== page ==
Sunday, October 30, 2022

Surprise Valley, Northeast California – October 2022


please remember you can click on a photo to see a larger version & highlighted text are links to additional information


Getting Her Kicks at Sixty-six


The Lady woke up a year older on Sunday morning, happy and in fine health and looking for something fun to do. And also searching out a special way to celebrate completing another successful orbit around the sun. We both suggested, since the weather had finally turned colder, checking for an opening at Surprise Valley Hot Springs in the far northeast corner of California. One room was available beginning Tuesday for two nights. It would be our first stay at this hot spring resort.


We arrived at our 1600 hrs. check in time. There is no camping. Our room was in a row of small motel style rooms, each with a kitchenette and bathroom. Each room, just outside the backdoor, has a private tub filled with natural hot spring water.




There were controls for mixing hot and cold water, so getting a temperature that was “Goldilocks” - just right for us - was easy.


The tub is enclosed by a high wood fence. A gate allows access to the vastness of Surprise Valley. The resort is alone out here. We carried our chairs out away and into the great outdoors. This is where we ate dinners and breakfast.




Surprise Valley has many hot springs. We were surrounded by steaming waters.




Coyotes broke out in song as we fell asleep.


The next morning, we went in search of other hot springs in the area. Surprise Valley is cattle country and alfalfa. It’s the kind of place where folks keep the old windmills in working order.






We found these hot springs and saw steam rising – Menlo Baths, Squaw Bath, Leonard’s Hot Spring, Seyferth Hot Springs, and Lake City Hot Springs. All were behind gates and fences and on private property. Since the day was beautiful with broken clouds, shafts of bright sunlight, and occasional snow on the windshield, we drove Surprise Valley Road north up into Oregon. It is wide, wash boarded gravel and winds through wonderful terrain. As I mentioned, it is cattle country and most ranches were rounding up cows and separating the growing young ones from their mothers. Most of the rounding up and cattle driving was right down Surprise Valley Road. One time in particular, we helped with the round up, slowly moving cows to an open gate. Each time we are close to cows like this, we are reminded how incredibly dumb cows are. The cows were quite efficient at leaving their waste behind, in abundance, on the roadway. The undercarriage of our truck was plastered and, let’s just say, we don’t call ‘em “mud flaps” anymore. We hit pavement near Adel and crossed the mountains on 140 at Warner Summit. We recrossed the Warner Mountains and dropped back into Surprise Valley via Fandango Pass.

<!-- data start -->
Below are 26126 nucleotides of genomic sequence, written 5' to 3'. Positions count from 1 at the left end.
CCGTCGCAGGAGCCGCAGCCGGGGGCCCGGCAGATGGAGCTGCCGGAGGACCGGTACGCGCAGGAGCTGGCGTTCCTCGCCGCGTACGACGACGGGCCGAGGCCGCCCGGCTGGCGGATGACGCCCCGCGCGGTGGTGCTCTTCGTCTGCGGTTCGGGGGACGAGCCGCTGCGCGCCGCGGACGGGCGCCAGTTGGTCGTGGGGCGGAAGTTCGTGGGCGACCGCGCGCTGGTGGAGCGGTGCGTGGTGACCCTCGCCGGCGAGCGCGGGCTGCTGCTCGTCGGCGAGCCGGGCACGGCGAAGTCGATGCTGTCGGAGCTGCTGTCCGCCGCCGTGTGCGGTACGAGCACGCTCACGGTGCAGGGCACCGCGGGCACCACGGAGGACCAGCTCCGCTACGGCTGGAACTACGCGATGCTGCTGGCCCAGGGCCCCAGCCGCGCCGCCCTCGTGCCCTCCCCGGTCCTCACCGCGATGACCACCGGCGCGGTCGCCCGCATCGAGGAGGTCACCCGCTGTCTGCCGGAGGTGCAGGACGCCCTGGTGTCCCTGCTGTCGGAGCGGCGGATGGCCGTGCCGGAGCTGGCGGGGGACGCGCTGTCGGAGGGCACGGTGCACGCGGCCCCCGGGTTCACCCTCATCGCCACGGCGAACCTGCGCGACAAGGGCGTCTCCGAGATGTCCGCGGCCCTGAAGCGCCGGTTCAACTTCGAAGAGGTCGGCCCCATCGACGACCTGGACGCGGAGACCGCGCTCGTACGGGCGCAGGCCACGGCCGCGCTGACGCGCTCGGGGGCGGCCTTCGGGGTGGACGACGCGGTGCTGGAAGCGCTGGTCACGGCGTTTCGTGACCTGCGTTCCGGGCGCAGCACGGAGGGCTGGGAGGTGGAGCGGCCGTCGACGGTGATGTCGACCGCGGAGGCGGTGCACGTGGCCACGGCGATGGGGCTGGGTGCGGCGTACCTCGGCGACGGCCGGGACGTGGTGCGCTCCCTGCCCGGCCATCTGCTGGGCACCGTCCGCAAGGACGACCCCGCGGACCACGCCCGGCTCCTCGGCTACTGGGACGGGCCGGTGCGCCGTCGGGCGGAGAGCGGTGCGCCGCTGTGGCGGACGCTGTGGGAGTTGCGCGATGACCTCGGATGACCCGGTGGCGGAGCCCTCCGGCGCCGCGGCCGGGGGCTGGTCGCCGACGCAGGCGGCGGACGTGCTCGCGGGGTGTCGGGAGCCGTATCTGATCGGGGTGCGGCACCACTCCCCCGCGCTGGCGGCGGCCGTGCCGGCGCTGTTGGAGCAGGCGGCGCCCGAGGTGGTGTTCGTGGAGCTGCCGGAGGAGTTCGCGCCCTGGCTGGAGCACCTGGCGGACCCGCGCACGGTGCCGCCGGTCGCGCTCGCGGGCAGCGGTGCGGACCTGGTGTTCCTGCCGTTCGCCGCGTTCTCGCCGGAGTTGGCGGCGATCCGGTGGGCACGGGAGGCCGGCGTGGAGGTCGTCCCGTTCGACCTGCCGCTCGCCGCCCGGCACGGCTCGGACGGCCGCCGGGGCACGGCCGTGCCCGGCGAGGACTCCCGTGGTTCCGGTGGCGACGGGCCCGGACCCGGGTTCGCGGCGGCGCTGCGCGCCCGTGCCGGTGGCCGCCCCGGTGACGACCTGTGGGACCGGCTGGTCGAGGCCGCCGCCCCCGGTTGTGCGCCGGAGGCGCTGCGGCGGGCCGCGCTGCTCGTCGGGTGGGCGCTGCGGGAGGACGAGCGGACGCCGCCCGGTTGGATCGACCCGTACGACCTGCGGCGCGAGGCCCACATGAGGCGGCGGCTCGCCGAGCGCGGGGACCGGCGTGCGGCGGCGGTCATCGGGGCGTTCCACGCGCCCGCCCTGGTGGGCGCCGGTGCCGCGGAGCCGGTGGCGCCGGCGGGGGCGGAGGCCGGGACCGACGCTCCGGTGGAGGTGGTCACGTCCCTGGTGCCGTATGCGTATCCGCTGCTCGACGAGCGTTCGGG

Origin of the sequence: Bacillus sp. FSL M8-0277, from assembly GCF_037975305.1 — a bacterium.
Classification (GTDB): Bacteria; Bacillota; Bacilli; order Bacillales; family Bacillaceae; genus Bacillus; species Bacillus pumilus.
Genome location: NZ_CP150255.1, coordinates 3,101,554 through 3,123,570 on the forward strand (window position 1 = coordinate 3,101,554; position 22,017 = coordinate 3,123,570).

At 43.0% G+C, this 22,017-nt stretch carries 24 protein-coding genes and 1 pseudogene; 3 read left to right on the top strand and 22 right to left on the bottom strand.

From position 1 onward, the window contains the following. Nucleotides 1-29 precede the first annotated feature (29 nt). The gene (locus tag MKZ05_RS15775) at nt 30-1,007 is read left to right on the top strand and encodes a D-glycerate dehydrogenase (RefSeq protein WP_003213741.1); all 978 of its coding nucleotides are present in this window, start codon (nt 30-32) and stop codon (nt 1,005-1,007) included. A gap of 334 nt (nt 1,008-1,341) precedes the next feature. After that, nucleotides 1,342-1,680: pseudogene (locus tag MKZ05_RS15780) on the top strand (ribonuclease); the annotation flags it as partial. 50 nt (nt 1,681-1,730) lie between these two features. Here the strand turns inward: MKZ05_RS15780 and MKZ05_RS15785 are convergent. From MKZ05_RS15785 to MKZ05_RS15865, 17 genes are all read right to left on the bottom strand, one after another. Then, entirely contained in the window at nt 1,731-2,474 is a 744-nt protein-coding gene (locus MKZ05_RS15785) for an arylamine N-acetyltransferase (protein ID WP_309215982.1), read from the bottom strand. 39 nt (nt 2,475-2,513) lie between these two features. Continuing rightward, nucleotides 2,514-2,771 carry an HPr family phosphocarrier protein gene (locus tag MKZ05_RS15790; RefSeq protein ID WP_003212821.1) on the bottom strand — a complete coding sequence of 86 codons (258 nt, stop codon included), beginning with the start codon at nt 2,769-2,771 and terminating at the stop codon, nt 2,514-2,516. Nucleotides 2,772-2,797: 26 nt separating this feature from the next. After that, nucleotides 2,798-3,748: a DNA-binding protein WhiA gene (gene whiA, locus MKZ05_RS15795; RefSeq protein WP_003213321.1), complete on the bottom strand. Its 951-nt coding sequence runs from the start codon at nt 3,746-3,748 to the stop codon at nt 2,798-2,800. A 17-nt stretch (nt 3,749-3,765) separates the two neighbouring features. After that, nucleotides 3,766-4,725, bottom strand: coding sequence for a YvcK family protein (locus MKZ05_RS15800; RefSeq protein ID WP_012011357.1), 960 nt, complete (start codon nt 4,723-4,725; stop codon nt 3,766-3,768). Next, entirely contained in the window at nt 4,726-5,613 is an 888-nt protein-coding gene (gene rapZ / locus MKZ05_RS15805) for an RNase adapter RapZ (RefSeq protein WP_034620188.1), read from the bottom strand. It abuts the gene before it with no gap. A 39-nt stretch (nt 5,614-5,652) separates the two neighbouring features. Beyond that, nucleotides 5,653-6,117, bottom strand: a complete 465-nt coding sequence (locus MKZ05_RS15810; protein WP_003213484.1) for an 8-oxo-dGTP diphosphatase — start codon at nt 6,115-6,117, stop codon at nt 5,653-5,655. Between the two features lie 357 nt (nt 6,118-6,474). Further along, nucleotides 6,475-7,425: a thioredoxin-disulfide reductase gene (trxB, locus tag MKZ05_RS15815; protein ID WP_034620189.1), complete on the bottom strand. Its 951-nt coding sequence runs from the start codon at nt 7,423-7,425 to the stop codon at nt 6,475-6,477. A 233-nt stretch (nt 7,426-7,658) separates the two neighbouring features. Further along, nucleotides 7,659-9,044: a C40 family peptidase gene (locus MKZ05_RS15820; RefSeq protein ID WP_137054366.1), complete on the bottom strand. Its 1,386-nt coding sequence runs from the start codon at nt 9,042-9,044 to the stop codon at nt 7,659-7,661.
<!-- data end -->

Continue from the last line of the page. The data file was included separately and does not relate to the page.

We thoroughly enjoyed the hot spring water at Surprise Valley. Wednesday evening was clear of clouds. The stars were fantastic. While soaking in the outside tub, the Lady watched for “shooters” and counted the number of satellites that moved so high above us. The night was cold. It was in the twenties when took a break from soaking and went for a long walk in the night.






The rooms are heated with hot spring water. In our room the heat was either on or off. There’s no temperature control except by opening windows. As we prefer to sleep in a cold room, we had windows open. It was 23° outside when we woke the next morning. With two windows open all night, it was 63° in our room when we woke.


A crisp 23° and cold clear air, you bet we went for a long walk at dawn. Steam billowed up from, seemingly, everywhere.






Yes, that is a new skiff of snow on the Warners from the day before.


Canada Geese love this place too. So much so that you must always look where you step. I don’t know what spooked these two as we quietly walked.






It was a near perfect morning.










We packed up the truck and camper after breakfast. The restorative magic spring water had rolled the Lady’s odometer from 66 back down to 53. It was time to head home. Neither of us wanted to end up “too young” and possibly loose the wisdom growing older brings.


I should make a note about our friend, “The Sagebrush Reconnoiterer.” He receives our “camped here for the night” InReach messages we send when away from home. When he noted our location, he asked, “It this your new hot springs after the invading Bubbas drove you out of Benton?” We replied that we were celebrating the Lady’s birthday and The Reconnoiterer responded with, “Ah, she’s getting her kicks at sixty-six.” Indeed, she is.